A Statistical Approach to Cold Emails: Why it’s a Must in Your Sales Toolbox
Throughout my childhood, I grew up with a familiar and constant mantra ingrained in my daily thoughts: always be prepared. This has manifested itself in various ways throughout my life, including my career in sales. At a young age, I realized that how you say something is certainly important. But I also found that what you say – word choice – is clearly just as critical. As I began my role as a Sales Development Representative at memoryBlue, I wanted to capitalize on a medium that allowed my ongoing commitment to strong word choice and messaging to come across in its purest form: email.
Words Matter, Choose Them Wisely
In this post, I’d like to cover some of the variables that go in to what constitutes an effective sales email (i.e. subject lines, open rates, ROI, personalization, and technology). Many of these variables are best examined by taking a statistical approach. Some statistics are not as specific as we would like them to be, but they can be just as, if not more, insightful from a broader perspective.
Before we dive into details, let’s get some understanding of the environment we’re working in today as sales pros. According to PEW Research (conducted in 2015), the median number of smartphone owners in developed economies is hovering around 70% for adults. That number is probably closer to 80% at this stage, which serves to highlight a thought that should be central to most sales pros and marketers: most emails are now opened on mobile devices. This means that each word must count in terms of value, as well as how much space it takes up on a 4 to 7-inch screen.
This is data you must give serious weight to when considering the length of your emails. According to a study done by Boomerang, covered in an article by Hubspot, the optimal email body length rests between 50 and 120 words. This means you must be concise across the board. There is no room to expand and expound on a topic – grab the reader’s attention, offer some value and close with a call to action. That’s literally all you have time for and all that your emails should try to accomplish.
So just how do you grab attention in the modern business world? Let’s answer that question with a question…
What’s your favorite subject?
Subject lines are critical and they serve as the great gatekeeper in cyberspace. You’re not getting “in” unless you find a way to make this step a bullseye. Subject lines are so imperative, in fact, that Apple incorporated them as an option for text messages in one of their iOS updates a few years back. They are the first words a prospect sees in an email, and can be the make or break factor determining whether a reader opens your message or simply deletes it all without ever seeing the meat of things. And digging below the surface a little bit, the devil is truly in the details when it comes to the subject.
According to Adestra, personalized subject lines have open rates nearly 23% higher than non-personalized subject lines. This means name usage right in the subject line, among other things, can have a huge pay off.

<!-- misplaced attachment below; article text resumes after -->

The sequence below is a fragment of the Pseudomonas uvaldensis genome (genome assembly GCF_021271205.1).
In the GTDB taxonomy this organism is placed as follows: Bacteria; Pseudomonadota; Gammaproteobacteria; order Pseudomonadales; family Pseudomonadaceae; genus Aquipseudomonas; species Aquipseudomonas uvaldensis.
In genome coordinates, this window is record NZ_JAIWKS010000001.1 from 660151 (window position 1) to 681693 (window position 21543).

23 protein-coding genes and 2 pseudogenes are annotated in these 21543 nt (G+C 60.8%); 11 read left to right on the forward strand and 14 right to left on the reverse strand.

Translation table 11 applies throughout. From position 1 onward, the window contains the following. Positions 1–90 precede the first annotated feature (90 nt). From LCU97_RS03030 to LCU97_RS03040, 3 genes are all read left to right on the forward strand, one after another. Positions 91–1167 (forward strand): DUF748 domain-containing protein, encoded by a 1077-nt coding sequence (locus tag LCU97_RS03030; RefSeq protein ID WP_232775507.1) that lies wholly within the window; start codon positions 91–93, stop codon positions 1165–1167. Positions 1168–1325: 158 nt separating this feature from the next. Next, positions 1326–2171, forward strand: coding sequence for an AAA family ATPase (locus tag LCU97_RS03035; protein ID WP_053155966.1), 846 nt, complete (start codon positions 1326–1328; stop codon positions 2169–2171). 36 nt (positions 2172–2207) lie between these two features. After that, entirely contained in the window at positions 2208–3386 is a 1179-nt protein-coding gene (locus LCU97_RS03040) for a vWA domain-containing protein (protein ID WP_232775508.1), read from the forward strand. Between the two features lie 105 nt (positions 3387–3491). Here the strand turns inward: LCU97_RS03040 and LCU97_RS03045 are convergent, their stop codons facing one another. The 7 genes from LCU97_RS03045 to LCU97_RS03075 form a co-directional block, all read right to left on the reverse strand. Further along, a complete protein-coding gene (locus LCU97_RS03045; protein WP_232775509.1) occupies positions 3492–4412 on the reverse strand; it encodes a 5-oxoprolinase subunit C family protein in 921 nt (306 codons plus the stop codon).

According to Convince & Convert, 33% of recipients open emails based on the subject line alone. Right out of the gate, one out of three recipients have a wall that you will not get over unless you take time to craft a subject line that catches their eye. This statistic brings us to the first (and arguably the most crucial) step of crafting a good subject line: the amount of text. In additional research by Adestra, subject lines with 30 or fewer characters have above average open rates. Along those lines, according to Contact Monkey, subjects with three or more words are opened 15% less than those with just one or two words.
Stop and think about that for a second. Can you exercise that sort of brevity when you craft your next subject line? Statistics say you should!
These are statistics I came across early in my time in sales, and I quickly decided to build around them. I now take care to not use more than two or three words on my first couple prospect touches via email, and I always opt for the shortest subject lines I can possibly muster. This means I never “spill too much candy” from a sales point of view, and it requires minimal effort from the recipient to engage. It seems like a silly aspect to pay mind to, but once you realize that every aspect counts in an email, it’s a quick fix.
Words to Live By
After cracking the code on the amount of words to use, your actual word choice has every bit as much impact. As we have established, emails need to be as concise as possible. Consequently, it’s imperative to make the few words used in your subject lines count. ContactMonkey research indicates that each of the top five performing subject lines included “Re:” in them. This allows the recipient to presume that a dialogue has already taken place, which will motivate them to open the message. I will always incorporate an “Re:” subject line email into my cadence (usually on the second prospect touch) to maximize ability to get a return off the email. But fair warning: take caution with this approach. If the sales prospect hasn’t engaged in any conversation with you, there’s a risk that you’ll be offending them with the presumption of familiarity here.